The principle of separation of powers had already been given a fair trial in most state constitutions and had proved sound. Accordingly, the convention set up a governmental system with separate legislative, executive, and judiciary branches, each checked by the others. Thus congressional enactments were not to become law until approved by the president. And the president was to submit the most important of his appointments and all his treaties to the Senate for confirmation. The president, in turn, could be impeached and removed by Congress. The judiciary was to hear all cases arising under federal laws and the Constitution; in effect, the courts were empowered to interpret both the fundamental and the statute law. But members of the judiciary, appointed by the president and confirmed by the Senate, could also be impeached by Congress.
To protect the Constitution from hasty alteration, Article V stipulated that amendments to the Constitution be proposed either by two‑thirds of both houses of Congress or by two-thirds of the states, meeting in convention. The proposals were to be ratified by one of two methods: either by the legislatures of three-fourths of the states, or by convention in three-fourths of the states, with the Congress proposing the method to be used.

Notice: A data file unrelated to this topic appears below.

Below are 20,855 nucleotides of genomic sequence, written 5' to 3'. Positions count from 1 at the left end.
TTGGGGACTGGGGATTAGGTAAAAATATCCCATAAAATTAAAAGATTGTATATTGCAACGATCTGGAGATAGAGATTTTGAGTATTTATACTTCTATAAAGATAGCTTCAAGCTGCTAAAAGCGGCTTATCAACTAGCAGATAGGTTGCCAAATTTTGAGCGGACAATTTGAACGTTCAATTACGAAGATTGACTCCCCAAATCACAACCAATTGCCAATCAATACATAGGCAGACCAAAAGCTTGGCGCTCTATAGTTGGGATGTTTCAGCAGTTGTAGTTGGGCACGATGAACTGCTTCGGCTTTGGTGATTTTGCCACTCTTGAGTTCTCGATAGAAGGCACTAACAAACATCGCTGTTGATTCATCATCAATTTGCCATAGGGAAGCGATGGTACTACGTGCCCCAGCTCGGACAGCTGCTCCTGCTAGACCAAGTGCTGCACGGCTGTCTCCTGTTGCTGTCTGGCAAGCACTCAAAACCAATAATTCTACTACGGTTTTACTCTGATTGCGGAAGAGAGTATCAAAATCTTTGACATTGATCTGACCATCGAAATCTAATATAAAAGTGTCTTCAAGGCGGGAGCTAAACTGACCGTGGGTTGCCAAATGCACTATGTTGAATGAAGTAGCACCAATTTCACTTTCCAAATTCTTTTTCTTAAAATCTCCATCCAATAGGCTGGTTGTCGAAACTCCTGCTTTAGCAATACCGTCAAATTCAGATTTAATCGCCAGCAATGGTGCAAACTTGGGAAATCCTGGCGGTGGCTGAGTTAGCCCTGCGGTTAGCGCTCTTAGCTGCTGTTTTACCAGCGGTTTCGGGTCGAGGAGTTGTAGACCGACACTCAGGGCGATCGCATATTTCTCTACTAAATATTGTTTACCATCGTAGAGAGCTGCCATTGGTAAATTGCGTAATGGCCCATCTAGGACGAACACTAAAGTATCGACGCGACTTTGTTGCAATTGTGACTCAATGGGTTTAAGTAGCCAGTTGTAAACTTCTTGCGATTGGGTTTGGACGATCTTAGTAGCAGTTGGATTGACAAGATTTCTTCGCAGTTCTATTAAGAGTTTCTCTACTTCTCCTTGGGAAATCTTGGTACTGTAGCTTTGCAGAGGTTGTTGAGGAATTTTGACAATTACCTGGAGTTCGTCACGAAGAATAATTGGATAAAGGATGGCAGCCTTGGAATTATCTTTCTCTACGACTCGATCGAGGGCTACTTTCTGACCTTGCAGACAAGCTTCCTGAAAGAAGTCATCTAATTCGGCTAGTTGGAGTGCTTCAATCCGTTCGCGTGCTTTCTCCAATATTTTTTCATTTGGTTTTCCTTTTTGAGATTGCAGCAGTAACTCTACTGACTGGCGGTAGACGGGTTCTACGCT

Finally, the convention faced the most important problem of all: How should the powers given to the new government be enforced? Under the Articles of Confederation, the national government had possessed—on paper—significant powers, which, in practice, had come to naught, for the states paid no attention to them. What was to save the new government from the same fate?
At the outset, most delegates furnished a single answer—the use of force. But it was quickly seen that the application of force upon the states would destroy the Union. The decision was that the government should not act upon the states but upon the people within the states, and should legislate for and upon all the individual residents of the country. As the keystone of the Constitution, the convention adopted two brief but highly significant statements:
Congress shall have power … to make all Laws which shall be necessary and proper for carrying into Execution the … Powers vested by this Constitution in the Government of the United States. … Article I, Section 7